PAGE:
Personal safety is not something we as people take lightly, particularly in emergencies. The growth and innovation in this space reflects that. So it’s not surprising that when the Association of American Universities released their Climate Survey on Sexual Assault and Sexual Misconduct in 2015 some innovation was sure to arrive. In short, without going into explicit detail, the report listed 11.7% of students reporting non-consensual sexual contact by one form or another. As such, universities were in a rush to improve that tragic statistic.
Granted, many of you can easily cite examples that they did not do so fast enough. That being said, we are seeing an implementation of new technologies, one of which is actually seeing adoption by Stanford. It is a program known as Callisto.
The idea behind it is that young adults within the university or college environment lack the necessary resources on hand to know what to do when caught in such a situation. The program gives users the choice to record their data about the event and evidence such that it is time stamped efficiently, securely and confidentially.
In addition they can choose when to submit the report and the program has the option that the report will only go through if another user in the system identifies the same perpetrator. ”Knowing that you weren’t the only one changes everything.” Said Founder and CEO Jessica Ladd in her TED Talk, “It means that if you do come forward you’ll have someone else’s back and they’ll have yours.”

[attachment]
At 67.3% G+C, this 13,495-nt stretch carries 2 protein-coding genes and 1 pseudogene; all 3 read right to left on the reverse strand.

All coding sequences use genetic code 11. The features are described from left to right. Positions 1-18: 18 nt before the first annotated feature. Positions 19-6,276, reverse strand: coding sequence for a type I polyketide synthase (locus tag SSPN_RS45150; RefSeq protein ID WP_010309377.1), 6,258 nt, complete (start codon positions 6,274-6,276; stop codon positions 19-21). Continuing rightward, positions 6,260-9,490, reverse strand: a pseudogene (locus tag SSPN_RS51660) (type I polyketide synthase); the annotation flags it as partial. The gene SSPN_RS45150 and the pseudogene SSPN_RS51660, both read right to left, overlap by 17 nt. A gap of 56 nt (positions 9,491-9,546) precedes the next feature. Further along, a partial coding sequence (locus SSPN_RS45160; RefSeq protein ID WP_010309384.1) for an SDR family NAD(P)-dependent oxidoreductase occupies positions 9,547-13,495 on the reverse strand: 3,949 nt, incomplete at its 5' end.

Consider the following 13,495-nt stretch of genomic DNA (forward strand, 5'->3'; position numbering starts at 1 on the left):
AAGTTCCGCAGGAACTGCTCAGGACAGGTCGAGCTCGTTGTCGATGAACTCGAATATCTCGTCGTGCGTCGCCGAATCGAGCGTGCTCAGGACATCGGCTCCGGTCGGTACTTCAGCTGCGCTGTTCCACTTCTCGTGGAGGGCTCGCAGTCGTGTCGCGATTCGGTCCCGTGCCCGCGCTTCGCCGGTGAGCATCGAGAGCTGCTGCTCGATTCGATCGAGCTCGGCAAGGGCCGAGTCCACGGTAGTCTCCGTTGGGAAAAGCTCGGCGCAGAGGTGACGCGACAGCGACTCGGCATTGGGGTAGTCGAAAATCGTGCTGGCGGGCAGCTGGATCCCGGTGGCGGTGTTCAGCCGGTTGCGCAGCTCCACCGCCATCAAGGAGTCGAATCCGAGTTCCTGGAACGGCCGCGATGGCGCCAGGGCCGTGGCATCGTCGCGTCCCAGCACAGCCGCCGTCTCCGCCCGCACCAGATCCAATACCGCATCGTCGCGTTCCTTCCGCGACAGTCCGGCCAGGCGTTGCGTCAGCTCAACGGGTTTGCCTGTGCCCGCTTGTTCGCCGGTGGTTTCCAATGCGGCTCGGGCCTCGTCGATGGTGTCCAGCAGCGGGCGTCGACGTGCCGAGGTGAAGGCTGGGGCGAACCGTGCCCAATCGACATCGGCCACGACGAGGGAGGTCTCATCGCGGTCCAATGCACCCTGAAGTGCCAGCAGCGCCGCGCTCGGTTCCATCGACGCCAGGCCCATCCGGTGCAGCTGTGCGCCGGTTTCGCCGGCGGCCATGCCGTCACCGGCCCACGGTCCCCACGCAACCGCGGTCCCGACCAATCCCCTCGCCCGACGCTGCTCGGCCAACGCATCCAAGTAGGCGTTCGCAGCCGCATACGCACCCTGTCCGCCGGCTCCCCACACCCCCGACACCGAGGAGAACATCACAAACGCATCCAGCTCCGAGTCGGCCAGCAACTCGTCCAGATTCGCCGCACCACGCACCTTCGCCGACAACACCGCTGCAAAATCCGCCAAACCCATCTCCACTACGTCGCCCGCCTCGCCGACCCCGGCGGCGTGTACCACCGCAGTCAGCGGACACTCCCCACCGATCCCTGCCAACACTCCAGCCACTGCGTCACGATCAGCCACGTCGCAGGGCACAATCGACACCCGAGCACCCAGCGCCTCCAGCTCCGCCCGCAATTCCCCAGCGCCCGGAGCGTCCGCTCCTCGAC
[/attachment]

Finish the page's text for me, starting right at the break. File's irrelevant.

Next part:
The program itself, still in open source on GitHub has expanded to multiple campuses in California, Iowa and New York states. Stanford University announced, in addition to other measures, that it would employ the program on a three-year pilot basis. Callisto itself can only be adopted at colleges where the company can work with school administrative officials and thus not operate as an independent body.
It’s an innovation that’s as reasonable as it is necessary. The implementation of Callisto is only a part of Stanford’s contribution to the AAU’s plan to answer the problem of non-consensual sexual contact on campuses. The University’s release on the subject lists multiple initiatives including training and education programs and workshops.
The problem is, as Ladd explains it, is that the majority of these acts are perpetuated by repeat offenders so education alone, while immeasurably valuable in prevention, has limits. Hence Callisto’s rapid adoption and implementation. Let us hope it is the technological answer to this problem.